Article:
Henrik Ibsen has not aged well. In the late 19th century, this Norwegian playwright blazed new ground with the naturalism of his style and his audacity in exposing the hypocrisy of middle-class family life.
But watching his plays today, I'm struck by how contrived his characters are. They behave more like symbols than people, and are so uncompromising in their beliefs that it's impossible to identify with any of them.
That's the problem with The Wild Duck, the 1884 drama considered Ibsen's masterpiece by many people (including Ibsen himself). TheatreWorks brought in a top-notch cast for its production, but even these actors can't humanize their characters, or provide plausible motivations for their actions. It doesn't help that director Murray Ross sets a sluggish pace, with the opening night show clocking in a half-hour longer than its advertised 2½-hour running time.
Speaking generally, the play poses an intriguing dilemma: If you learned that a friend's daughter is actually your father's child, would you tell your friend? Most of us would exert at least a few brain cells wrestling with this question, but for Gregers Werle, there is only one possible answer: Yes, and as soon as possible.
Jon Barker imbues Gregers with a nervous energy, making him quick to lecture anyone within earshot about his precious ideals, but increasingly bewildered as his truth-telling catalyzes a tragic chain of events.
"Don't use that foreign word, 'ideals,'" his friend Relling scolds. "Use a good Norwegian word, 'lies.'"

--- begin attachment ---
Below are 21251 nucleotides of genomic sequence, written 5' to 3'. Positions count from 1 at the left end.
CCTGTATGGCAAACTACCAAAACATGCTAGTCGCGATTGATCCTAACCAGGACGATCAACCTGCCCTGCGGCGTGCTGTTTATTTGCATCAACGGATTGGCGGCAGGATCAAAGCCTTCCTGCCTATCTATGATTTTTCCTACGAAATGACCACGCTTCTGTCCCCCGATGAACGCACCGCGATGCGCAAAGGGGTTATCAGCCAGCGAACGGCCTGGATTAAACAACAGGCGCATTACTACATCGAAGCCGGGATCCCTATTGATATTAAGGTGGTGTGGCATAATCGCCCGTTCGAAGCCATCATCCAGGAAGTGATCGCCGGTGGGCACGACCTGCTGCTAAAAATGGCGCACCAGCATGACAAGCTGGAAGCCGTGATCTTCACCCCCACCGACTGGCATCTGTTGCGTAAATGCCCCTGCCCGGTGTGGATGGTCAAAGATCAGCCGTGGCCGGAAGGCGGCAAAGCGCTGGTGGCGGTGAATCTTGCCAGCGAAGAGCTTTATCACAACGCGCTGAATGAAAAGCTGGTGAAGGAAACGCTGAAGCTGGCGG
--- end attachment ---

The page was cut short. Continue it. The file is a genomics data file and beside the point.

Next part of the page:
Hjalmar Ekdal is the friend with the daughter. A struggling photographer, Hjalmar harbors his own delusions, convincing himself that his financial troubles will be solved once he completes the unnamed invention he's working on.
Philip Guerette neatly physicalizes the emotional disintegration of the man, but Hjalmar's all-too-swift rejection of his 14-year-old daughter Hedwig (an earnest Eleanor Sturt) seems like an absurd overreaction and squashes any empathy we may have had for him.
Sol Chavez adds some humor as Old Ekdal, a once-successful businessman reduced to a doddering existence in a back room of Hjalmar's apartment. He spends much of his time hunting rabbits in the loft, and it is here that Hedwig keeps a wounded duck as a pet, which for some reason Hjalmar longs to strangle.
With its gray wood floor and sloping wall of windows, Russell Parkman's set is appropriately dark and brooding. And Betty Ross does a nice job with the costumes, putting Hedwig in a bluebird-colored dress that seems like a breath of spring against the drab browns and blacks of the rest of the cast.
The play finally picks up momentum toward the end, and anyone familiar with Chekhov's Law knows that before the play is over, someone's going to get hurt; the only question is who. That question is answered in a shocking, gut-wrenching way. But even here, the final act of self-sacrifice makes little sense in light of what came before.